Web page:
The Beatles will never be irrelevant. Ask any question about John, Paul, George, and Ringo and you’ll instantly have six people who wanna know the answer, six who think it’s absurd to even have to ask, and six more who think they have a much better question. It’s a never-ending cyclone that has insinuated itself even into own family. Years ago, I had the dumb luck to meet and spend a bit of time with Paul McCartney. Exasperated at my lackadaisical attitude—I had a girlfriend who was a Beatles fanatic so naturally I wasn’t—my father was horrified and disgusted to learn that I hadn’t asked what he considered THE question about the Beatles: Did everyone in the band end up hating each other at the end?
It’s a fair ask and one that will never really be answered by anyone other than those who were there. In the liner notes to the new Let It Be reissue, quotes from The Beatles Anthology book are used to set the scene: “‘It was hell making the film Let It Be. It was the most miserable session on earth’ (John); ‘It was getting a bit fraught between us at that point… and cracks were beginning to appear’ (Paul); ‘It was a very, very difficult, stressful time’ (George); ‘I think everyone was getting a little tired of us by then… there were many heated discussions going on’ (Ringo).”
Of course, looking back over time, with the perspective of all that has happened since, history tends to sweeten. About the new film which is a part of this Let It Be reissue, Paul said: “The friendship and love between us comes over and reminds me of what a crazily beautiful time we had. We’re obviously having fun together; you can see we respect each other and it’s a joy to see it unfold.” Added Ringo, “It was so cool looking at all this footage. There were hours and hours of us just laughing and playing music, not at all like the  version that came out. There was a lot of joy… a lot more peace and loving, like we really were”.
Wherever the truth lies, two new projects do add perspective to the end of the Fab Four. First out is the new Giles Martin-led reissue of Let It Be, which contains not only a fresh remix of the original album, but also the first official release of the album in its original form—the Glyn Johns recorded and mixed, Get Back. Martin is the son of Beatles producer and confidante George Martin. As the latest addition to the highly successful Beatles reissue program undertaken by Universal Music in 2017 with the release of Sgt Pepper’s Lonely Hearts Club Band, Let It Be has now been reissued in several different configurations, including a “super deluxe” version which includes 27 unreleased tracks of outtakes, jams, and studio patter. The new Let It Be will be accompanied in November 2021 by a new film called The Beatles: Get Back, a reimagining of the motion picture Let It Be (the third Beatles film) that accompanied the original album’s release in 1970. This new film, which uses the same footage as the original film, is the work of New Zealand producer/director Peter Jackson of Lord of the Rings fame.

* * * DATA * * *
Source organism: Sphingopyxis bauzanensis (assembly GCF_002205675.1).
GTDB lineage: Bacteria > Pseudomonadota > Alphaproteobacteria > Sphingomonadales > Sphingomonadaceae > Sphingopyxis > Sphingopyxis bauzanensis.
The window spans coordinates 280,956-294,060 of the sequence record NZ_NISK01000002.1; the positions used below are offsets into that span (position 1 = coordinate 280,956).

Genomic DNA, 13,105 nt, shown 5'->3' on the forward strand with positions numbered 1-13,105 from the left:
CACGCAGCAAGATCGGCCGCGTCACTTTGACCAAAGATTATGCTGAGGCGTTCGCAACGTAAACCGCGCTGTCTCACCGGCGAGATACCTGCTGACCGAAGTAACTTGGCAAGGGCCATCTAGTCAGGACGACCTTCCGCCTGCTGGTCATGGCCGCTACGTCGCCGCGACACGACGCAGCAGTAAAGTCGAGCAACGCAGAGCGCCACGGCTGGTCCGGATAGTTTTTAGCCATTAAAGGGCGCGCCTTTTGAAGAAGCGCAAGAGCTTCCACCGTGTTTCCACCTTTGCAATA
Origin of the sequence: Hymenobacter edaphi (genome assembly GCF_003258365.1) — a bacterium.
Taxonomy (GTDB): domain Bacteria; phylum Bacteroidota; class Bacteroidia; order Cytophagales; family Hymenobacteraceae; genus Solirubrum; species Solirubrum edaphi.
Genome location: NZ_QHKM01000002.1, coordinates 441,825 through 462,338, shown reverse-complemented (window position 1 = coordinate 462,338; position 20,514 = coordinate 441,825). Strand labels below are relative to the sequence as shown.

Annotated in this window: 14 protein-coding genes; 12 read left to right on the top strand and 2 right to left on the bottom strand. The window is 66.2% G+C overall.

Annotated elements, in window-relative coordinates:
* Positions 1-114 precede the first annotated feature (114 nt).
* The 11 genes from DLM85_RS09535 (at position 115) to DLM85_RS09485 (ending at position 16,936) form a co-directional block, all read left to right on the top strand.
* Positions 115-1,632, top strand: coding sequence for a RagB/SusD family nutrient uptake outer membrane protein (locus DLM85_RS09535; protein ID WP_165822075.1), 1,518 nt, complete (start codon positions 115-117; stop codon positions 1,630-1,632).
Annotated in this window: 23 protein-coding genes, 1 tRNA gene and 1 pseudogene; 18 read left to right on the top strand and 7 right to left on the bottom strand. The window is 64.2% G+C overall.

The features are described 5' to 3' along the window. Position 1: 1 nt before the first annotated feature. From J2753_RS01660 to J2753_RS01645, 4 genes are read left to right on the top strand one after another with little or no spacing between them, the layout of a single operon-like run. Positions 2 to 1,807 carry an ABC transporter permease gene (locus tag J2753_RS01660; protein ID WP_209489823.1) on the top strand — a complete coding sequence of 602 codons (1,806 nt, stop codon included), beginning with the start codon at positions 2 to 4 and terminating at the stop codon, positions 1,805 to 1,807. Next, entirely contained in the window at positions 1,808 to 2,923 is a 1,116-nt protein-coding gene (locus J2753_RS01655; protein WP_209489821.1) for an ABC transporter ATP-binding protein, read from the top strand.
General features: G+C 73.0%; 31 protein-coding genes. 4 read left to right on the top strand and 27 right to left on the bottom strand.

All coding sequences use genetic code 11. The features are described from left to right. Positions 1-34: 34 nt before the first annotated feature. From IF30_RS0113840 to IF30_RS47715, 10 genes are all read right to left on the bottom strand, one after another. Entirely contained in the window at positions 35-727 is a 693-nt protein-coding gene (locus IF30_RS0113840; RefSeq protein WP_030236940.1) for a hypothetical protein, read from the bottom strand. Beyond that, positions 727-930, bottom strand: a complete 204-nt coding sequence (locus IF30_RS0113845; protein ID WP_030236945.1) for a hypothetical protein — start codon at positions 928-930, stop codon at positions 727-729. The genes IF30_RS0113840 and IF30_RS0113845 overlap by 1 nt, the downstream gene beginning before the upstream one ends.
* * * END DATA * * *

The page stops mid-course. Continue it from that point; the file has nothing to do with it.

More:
While the band’s dissolution can’t really be heard on their final two albums, Abbey Road and Let It Be—although “The End” from Abbey Road is blunt and to the point—there is no doubt that in 1969 things between the band members were quickly unraveling. Apple Corps, Ltd., had become a byzantine financial and creative disaster. The decision, in 1966, to retire from playing live had sequestered the group and allowed current musical trends to pass it by. And John Lennon, in particular, now part of a duo with Yoko Ono, had grown constrained and dissatisfied with being a Beatle. By January, 1969, the band was in rocky shape and heading for the final crash. To try and rekindle their famous camaraderie, the band, or more accurately, Lennon, Harrison, and Starr, under McCartney’s persistent cajoling, decided to film the making of a new album. Convening not at Abbey Road studio but at Twickenham Film Studios, the rehearsals in this cavernous space, which were both filmed and recorded, did not go well. The band soon retreated to their basement studio at Apple HQ on Savile Row in London, where the sessions recommenced. The famous rooftop concert, where this once supremely confident and talented live act played their last live gig together, was the coda to this painful chapter.